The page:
2009 Durfort-Vivens, Margaux (Pre-Arrival)

SKU #1056633 93 points James Suckling

 Loads of sweet tobacco and berry character, with hints of chocolate on the nose. Full body, with meat and earth. Juicy finish. Tannins build on the finish. Try this in 2018.  (2/ 2012)

90-92 points Wine Enthusiast

 Ripely juicy, a wine that feels fresh as much as rich. It shows extreme berry juice as well as acidity. But there is also some density.  (4/ 2010)

90 points Wine Spectator

 Plump and forward, with a tasty core of dark plum, fig sauce and blackberry preserves rolled together and pushed from behind by apple wood and tobacco notes. A flash of bittersweet cocoa adds length on the finish. Drink now through 2022.  (3/ 2012)

89 points Robert Parker's Wine Advocate

 Delicious notes of black olives, unsmoked cigar tobacco, black currants and black cherries jump from the glass of this plump, aromatic, silky, medium to full-bodied Margaux. One of the finest Durfort Vivens yet produced, it is filled with purity and elegance. Enjoy it over the next 15-20 years.  (2/ 2012)

Stephen Tanzer's International Wine Cellar

 Bright red-ruby. Slightly peppery aromas of sour cherry, tobacco, menthol and herbs. Juicy, penetrating and rather light in body, with sound acidity and good floral and herbal cut giving life to the middle palate. A bit green and dry, but this nicely delineated claret should drink well over the next 10 to 15 years.  (7/ 2012)

K&L Notes

*+V Lavender and rose aromas and an elegant entry. Good structure. At UGC: Perfumey nose of black licorice and spice. Lush and long on the palate. Very well made. One of their best to date. Love their old style label. Ralph: Attractive grapey fruit. The best I've had from them. Note: Futures item. Wine will arrive late 2011 to 2013. You will be contacted for delivery instructions.

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Varietal:

Cabernet Sauvignon and Blends

- Cabernet Sauvignon has come a long way from its role as a blending varietal, however dominant, in the wines of Bordeaux. Today it is the most planted red varietal in the world. Identified as a descendent of Cabernet Franc and Sauvignon Blanc, the late-ripening Cabernet Sauvignon needs to be planted in warmer climates to fully ripen. Its small berries can easily be identified for their distinctive blue color, thick skins and high tannins. And while the varietal has its own definitive characteristics: green pepper-like aromas and black currant flavors among them, it is perhaps most prized for its ability to convey terroir, vintage and winemaking. A relatively new varietal, Cabernet Sauvignon started making inroads into the wines of the Médoc and Graves in the late-18th century. Today it is also dominant in the up-and-coming Entre-Deux-Mers region of Bordeaux and can also be found in Southwest France. It is the companion varietal to Sangiovese in Italy's Super Tuscans and is planted all over Europe, stretching to lesser-known winegrowing regions like Russia and Lebanon. In the Americas Cabernet Sauvignon has found champions in every nook and cranny of California and among winemakers in Washington, where it complements plantings of Merlot. In South America, Cab thrives in Chile, but can also be found in smaller amounts in Argentina and even in Mexico.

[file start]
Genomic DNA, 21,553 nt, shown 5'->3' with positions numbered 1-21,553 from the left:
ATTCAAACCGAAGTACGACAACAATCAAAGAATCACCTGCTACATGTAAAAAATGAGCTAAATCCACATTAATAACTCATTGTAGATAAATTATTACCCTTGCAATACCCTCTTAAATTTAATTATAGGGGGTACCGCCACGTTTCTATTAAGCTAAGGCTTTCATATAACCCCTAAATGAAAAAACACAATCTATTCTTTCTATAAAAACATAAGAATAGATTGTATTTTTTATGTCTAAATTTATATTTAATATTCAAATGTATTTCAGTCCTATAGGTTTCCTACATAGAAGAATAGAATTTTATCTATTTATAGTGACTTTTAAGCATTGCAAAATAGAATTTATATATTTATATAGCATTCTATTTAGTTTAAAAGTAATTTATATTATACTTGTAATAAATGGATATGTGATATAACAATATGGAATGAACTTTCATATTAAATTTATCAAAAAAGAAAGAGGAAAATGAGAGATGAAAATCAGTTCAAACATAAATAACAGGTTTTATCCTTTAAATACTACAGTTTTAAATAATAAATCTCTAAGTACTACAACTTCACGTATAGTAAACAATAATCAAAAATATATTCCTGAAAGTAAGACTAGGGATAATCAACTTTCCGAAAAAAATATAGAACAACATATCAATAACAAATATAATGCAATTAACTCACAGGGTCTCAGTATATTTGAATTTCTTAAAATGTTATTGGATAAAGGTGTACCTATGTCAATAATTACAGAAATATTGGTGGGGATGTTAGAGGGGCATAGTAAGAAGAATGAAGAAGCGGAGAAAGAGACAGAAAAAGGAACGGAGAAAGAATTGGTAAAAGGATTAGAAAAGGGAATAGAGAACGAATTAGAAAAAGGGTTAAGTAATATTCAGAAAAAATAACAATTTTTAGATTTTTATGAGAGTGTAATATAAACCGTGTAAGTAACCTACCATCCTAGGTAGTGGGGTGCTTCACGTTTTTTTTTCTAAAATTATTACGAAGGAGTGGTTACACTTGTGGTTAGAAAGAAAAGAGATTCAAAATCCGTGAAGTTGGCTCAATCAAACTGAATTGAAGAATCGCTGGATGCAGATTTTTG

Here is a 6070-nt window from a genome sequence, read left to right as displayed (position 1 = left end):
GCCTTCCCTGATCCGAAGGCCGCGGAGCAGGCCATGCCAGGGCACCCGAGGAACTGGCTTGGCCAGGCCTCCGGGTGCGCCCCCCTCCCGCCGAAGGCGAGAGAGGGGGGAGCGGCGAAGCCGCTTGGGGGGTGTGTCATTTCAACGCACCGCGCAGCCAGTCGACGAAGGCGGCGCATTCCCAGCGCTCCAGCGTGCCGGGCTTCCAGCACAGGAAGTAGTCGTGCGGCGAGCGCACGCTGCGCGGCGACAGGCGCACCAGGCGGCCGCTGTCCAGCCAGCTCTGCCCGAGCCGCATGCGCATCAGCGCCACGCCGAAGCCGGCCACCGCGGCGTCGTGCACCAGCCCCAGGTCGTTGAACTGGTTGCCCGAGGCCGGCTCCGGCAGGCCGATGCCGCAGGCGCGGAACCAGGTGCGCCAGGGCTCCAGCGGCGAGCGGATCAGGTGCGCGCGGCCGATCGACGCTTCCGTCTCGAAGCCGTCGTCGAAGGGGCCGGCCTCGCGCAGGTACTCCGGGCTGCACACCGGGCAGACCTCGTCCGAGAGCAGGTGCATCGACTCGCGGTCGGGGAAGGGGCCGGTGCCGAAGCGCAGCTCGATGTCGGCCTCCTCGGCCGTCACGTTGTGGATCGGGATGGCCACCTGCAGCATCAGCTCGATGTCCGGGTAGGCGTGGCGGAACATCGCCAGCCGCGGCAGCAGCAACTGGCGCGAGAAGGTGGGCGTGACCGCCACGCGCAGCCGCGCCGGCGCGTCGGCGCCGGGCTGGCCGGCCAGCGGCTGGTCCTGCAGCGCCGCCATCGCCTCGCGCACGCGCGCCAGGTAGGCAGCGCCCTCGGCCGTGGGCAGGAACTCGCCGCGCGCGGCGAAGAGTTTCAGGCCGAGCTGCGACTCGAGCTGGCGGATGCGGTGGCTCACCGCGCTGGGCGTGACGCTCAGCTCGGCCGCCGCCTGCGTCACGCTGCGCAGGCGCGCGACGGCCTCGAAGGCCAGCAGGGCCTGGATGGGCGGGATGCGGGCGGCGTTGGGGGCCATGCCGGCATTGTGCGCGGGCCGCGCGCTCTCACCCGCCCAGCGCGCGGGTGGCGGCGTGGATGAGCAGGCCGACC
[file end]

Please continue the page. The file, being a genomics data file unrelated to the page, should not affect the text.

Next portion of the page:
Country:

France

- When it comes to wine, France stands alone. No other country can beat it in terms of quality and diversity. And while many of its Region, Bordeaux, Burgundy and Champagne most obviously, produce wine as rare, as sought-after and nearly as expensive as gold, there are just as many obscurities and values to be had from little known appellations throughout the country. To learn everything there is to know about French wine would take a lifetime. To understand and appreciate French wine, one only has to begin tasting them. Click for a list of bestselling items from all of France.
Sub-Region:

Bordeaux

- View our bestselling Bordeaux.
Specific Appellation:

Margaux

- Margaux is the southern most of all of the appellations of the Haut Medoc. Located near St. Julien, it has more cru classe producers than the other four villages of the area. In addition to the legendary Chateau Margaux, there are five second-growths: Rauzan Gassies, Rauzan Seglas, Dufort-Vivens, Lascombes, and Brane Cantenac. While more people are probably familiar with the third growth Chateau Palmer, there are nine other wineries with the same ranking in addition to a trio of fourth growths and a pair of fifth growths. Because Margaux is comprised of five communes… Margaux, Cantenac, Soussans, Labardes and Arsac, the wines styles are diverse throughout the region with the more masculine tannic wines coming from the Cantenac side of the appellation. Because of a high percentage of Merlot planted in the region, many wines from Margaux are more round, feminine, and exotic that the other appellations of the Haut Medoc.